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Kite Pharma Confirms That Patient Death Was Unrelated To Cancer Treatment Study

Kite Pharma Incorporated’s shares began to plummet last week after rumors circulated the market that a patient in one of the company’s trials for a new cancer treatment therapy, KTE-C19, had died. These rumors caused panic in investors who believed that the company’s trial for KTE-C19 would be delayed.

On Monday however, Kite, which is based in Santa Monica, addressed said rumors. According to a report made by Tech Times,  the company stated in a press release that the patient’s death was not related to their blood cancer treatment in any way. In addition, Chief Executive of the company, Arie Belldegrun, stated that the company did consult with the United States Food and Drug Administration (FDA) after the patient’s death, and the FDA did not require them to pause the study due to concerns about patients’ safety.

A review of the patient’s death was also conducted by the clinical investigator of the study, and he found that the death was not related to the patient’s treatment for non-Hodgkin’s lymphoma. According to Forbes, investors should not have been shocked at the death of any patient participating in this study, due to the fact that the treatment is targeted towards patients who have been failed by all prior treatment attempts.

KTE-C19 is a therapy specifically for patients suffering from aggressive forms of non-Hodgkin’s lymphoma and have a poor general prognosis. The therapy genetically modifies T white blood cells in patients so that they attack cancerous cells. In addressing the concerns of investors, Belldegrun stated that the trial has shown “tumors melting away in weeks” as well as “complete responses” coming from the patients, who are desperate for a cure.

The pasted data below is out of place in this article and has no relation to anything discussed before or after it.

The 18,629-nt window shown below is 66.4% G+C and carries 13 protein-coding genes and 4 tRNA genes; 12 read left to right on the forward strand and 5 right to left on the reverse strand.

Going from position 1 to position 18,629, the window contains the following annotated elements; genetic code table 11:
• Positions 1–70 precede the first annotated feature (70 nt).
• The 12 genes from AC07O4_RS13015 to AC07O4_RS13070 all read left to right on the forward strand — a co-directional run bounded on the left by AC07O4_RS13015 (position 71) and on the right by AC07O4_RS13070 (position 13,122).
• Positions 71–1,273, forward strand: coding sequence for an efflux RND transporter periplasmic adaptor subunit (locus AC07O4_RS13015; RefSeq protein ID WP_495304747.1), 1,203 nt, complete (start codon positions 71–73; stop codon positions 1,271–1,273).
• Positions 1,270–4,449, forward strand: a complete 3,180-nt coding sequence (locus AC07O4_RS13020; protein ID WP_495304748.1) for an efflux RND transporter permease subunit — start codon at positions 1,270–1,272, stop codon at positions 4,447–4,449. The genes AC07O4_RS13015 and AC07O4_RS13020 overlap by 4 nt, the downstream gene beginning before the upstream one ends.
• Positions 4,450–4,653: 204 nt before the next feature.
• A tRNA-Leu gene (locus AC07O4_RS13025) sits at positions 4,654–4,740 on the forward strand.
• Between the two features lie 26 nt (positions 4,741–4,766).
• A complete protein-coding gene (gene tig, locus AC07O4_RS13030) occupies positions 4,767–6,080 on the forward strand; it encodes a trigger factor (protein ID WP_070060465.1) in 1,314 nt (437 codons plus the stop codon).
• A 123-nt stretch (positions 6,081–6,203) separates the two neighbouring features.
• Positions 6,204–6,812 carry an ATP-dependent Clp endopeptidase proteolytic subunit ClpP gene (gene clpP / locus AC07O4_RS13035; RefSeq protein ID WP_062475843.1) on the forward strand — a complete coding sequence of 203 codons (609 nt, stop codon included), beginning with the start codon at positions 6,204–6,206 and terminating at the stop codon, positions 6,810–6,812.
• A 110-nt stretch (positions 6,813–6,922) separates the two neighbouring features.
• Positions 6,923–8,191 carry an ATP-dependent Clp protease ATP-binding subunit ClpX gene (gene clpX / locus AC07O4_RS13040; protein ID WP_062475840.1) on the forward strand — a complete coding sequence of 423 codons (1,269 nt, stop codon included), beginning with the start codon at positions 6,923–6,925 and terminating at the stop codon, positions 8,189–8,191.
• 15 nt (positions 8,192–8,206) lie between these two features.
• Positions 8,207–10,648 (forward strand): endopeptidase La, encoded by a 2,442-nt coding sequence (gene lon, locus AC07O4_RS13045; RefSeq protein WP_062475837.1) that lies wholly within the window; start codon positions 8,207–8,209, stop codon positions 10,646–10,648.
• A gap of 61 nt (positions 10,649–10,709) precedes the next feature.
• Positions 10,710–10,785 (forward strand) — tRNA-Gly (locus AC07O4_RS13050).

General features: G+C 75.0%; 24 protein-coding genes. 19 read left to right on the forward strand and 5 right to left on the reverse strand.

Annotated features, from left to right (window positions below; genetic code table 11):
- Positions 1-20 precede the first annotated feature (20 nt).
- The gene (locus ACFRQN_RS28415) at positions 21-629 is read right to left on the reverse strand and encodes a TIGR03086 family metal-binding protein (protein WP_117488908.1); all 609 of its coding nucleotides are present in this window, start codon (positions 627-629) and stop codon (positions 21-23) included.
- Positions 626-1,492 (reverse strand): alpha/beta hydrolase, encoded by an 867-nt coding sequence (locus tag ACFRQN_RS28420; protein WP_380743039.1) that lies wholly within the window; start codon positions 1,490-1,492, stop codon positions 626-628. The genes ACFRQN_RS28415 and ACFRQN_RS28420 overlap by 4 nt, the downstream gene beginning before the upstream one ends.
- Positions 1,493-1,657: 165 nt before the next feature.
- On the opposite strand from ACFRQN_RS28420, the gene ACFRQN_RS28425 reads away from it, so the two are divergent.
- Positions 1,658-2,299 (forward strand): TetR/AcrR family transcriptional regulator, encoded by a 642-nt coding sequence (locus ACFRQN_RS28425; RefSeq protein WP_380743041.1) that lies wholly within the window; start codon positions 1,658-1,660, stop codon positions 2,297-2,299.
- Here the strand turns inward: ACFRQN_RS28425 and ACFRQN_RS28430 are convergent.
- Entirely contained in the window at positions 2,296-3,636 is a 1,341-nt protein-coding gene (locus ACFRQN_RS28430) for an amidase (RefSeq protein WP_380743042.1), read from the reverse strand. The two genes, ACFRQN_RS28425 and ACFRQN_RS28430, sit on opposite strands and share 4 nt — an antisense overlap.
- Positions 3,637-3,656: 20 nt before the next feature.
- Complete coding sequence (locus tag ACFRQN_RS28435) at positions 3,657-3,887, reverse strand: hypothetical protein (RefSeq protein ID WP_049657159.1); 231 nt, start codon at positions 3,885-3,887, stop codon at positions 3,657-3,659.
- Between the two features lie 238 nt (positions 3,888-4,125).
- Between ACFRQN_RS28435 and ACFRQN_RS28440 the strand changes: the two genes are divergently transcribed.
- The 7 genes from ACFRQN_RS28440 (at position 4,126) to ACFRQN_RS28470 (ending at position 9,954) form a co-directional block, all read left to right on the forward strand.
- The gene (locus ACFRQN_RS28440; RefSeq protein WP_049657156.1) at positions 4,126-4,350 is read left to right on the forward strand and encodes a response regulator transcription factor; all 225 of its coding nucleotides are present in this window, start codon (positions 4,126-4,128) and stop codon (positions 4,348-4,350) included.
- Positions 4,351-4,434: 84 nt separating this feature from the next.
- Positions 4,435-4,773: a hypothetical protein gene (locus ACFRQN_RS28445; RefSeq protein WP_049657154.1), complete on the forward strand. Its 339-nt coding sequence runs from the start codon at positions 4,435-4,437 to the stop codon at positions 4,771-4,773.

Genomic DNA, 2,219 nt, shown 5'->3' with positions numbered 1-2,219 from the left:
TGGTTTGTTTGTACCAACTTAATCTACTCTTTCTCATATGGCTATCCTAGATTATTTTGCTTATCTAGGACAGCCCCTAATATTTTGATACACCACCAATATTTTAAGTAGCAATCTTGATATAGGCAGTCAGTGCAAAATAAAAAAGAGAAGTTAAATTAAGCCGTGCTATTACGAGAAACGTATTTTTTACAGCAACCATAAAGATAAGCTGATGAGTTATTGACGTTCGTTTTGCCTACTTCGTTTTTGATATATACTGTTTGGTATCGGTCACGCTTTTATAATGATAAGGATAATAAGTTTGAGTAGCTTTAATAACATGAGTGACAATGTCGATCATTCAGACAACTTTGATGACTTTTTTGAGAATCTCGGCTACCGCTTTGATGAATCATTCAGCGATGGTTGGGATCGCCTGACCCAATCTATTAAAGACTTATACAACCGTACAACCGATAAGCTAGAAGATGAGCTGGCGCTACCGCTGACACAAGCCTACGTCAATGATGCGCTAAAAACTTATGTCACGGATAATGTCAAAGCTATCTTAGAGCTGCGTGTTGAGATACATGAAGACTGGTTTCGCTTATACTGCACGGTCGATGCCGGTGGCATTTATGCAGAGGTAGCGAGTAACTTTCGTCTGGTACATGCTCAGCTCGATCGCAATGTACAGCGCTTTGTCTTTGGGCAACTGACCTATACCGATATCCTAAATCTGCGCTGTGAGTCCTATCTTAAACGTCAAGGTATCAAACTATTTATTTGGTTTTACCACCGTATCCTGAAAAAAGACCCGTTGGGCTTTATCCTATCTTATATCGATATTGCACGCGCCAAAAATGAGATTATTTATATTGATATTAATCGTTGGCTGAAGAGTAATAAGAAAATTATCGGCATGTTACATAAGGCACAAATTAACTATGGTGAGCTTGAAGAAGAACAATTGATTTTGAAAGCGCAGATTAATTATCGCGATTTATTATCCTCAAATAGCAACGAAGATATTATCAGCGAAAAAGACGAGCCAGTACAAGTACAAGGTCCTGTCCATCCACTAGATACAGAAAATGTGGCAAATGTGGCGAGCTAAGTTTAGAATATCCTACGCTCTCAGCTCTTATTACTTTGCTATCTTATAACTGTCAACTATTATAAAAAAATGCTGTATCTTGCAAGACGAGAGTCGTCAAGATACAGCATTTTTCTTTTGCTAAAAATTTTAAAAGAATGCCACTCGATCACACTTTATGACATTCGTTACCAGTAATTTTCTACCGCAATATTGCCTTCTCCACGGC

We have seen tumors melting away in weeks and complete responses in a very sick and desperate group of patients with one of the worst types of aggressive cancers (…) It is not now, nor has it ever been, on any type of clinical hold by the FDA or any other regulatory body.

It is not a common practice for companies, especially ones in such a competitive market as pharmaceutics, to disclose reports of ongoing clinical trials. However, Kite thought it necessary to address what it classified as false reports that its clinical trial may be suspended due to the death. Since Kite has come forward to clarify these harmful rumors, the stock has gained $2.32 or 4 percent, closing at $60.32 on Monday.

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